Winnipeg took a 3-1 lead at 4:40 of the third period when George Robertson, on assists from Taylor and McRae, beat Boehmer from a scramble.
Sloan, the Ontario Hockey Association's regular-season scoring champion, rounded out the scoring at 14:07.
"Gee, I'm tired,” Sloan said afterwards, echoing the sentiments of both players who had participated in what was a speedy, hard-fought battle.
"It's a keen series and a tough game to lose,” Primeau said. "They play a close-checking, fast-skating game and never seemed to tire.
"But I honestly think we can take them. It may have to go the limit, but I think we'll retain the cup.”
Monson offered: "They're a solid team and there's still a whole series to play. The lads fought hard -- the way they should -- and I've every reason to believe they'll come through again.”
Two nights later, on April 15, St. Michael's evened it up with a 5-3 victory before 14,263 fans.
"That's the best thing that could have happened,” Monson said of his club losing the game. "Now they know how they've got to play to win. That's probably the best hockey St. Mike's ever played and there's a good chance they won't do it again.”
The Monarchs, who fell behind 2-0 in the first period and trailed 4-1 in the second, got back into this one on goals by Eddie Marchant and Robertson near the midway point of the third period.
Only a goal by Sloan at 19:01 of the final period thwarted the Winnipeg comeback.
Sloan finished with two goals and an assist, while Mackell scored once and set up two others.
Blute and Bobby Paul had the Saints' first-period goals, before Taylor halved the deficit at 18:35.
Mackell and Sloan upped it to 4-1 late in the second period and set the stage for Marchant (who replaced Gordon Scott in the Winnipeg lineup) and Robertson.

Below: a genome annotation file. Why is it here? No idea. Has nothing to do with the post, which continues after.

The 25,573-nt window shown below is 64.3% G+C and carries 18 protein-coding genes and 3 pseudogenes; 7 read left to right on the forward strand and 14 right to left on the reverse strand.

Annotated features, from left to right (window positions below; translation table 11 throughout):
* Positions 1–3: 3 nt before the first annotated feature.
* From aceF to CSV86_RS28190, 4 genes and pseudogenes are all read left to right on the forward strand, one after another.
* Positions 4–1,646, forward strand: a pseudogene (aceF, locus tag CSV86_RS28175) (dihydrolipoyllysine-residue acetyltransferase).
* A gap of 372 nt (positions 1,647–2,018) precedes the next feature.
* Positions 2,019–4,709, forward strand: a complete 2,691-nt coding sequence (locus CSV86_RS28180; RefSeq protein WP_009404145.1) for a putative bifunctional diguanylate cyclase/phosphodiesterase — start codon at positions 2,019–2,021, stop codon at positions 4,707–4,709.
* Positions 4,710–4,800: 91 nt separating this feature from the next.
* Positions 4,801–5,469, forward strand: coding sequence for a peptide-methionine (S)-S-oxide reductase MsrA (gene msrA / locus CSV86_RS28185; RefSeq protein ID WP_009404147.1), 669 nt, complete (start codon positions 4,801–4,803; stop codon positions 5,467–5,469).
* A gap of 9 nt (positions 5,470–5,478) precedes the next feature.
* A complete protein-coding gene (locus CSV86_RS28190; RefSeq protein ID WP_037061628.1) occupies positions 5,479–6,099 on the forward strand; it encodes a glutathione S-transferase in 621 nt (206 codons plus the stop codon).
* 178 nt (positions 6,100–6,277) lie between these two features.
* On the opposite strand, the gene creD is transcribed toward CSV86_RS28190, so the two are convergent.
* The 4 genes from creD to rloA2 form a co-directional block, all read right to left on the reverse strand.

Canadian Press reported: "Although the game was bruising, with the Toronto team especially trying to bodycheck Monarchs and cut down their speed, only two minor penalties were called -- one to each team -- and both were in the first period.”
Maurice Smith of the Winnipeg Free Press wrote: "St. Mike's pulled every trick they could on Monarchs and got away with a lot of stuff that would have drawn penalties in Winnipeg. St. Mike's, apparently under orders, really roughed it up.”
An off-day followed -- the Monarchs were back in Maple Leaf Gardens anyway as Monson took them to watch Willie Joyce and Jimmy Hatcher battle in a lightweight boxing match.
Game 3 was played on April 17, with St. Mike's winning 7-3 to take a 2-1 edge in games. Suddenly, the Saints were seen as distinct favorites.
Winnipeg outshot the Toronto team 38-26, before what was said to be just under 15,000 fans, but St. Mike's got a big game from Boehmer and had a lot more polish around the net.
"If you play aggressive enough hockey, you make the breaks for yourself,” Primeau said. "And we sure had the breaks (in Game 3).”
The teams were tied 1-1 midway in the first period -- Costello having scored for St. Mike's and Clint Albright (he wore glasses while he played) for the Monarchs -- when the Saints struck for two goals 24 seconds apart to take control. Again, it was Mackell (10:17) and Sloan (10:41) scoring the key goals.
McRae pulled the Monarchs to within one at 7:29 of the second period, only to have Sloan and Sandford up the Toronto team's lead to 5-2 going into the third. The goal was Sloan's fifth of the series.
Taylor scored for the Monarchs early in the third period. But the Saints won going away as Blute and Paul found the range.
There was some concern in the Winnipeg dressing room because McRae was limping on a gimpy knee. The right winger, nicknamed Red, developed water on his right knee in February and took a shot on it in Game 1. The knee was now swollen.
And for the first time there was criticism of -- guess who? -- the officials.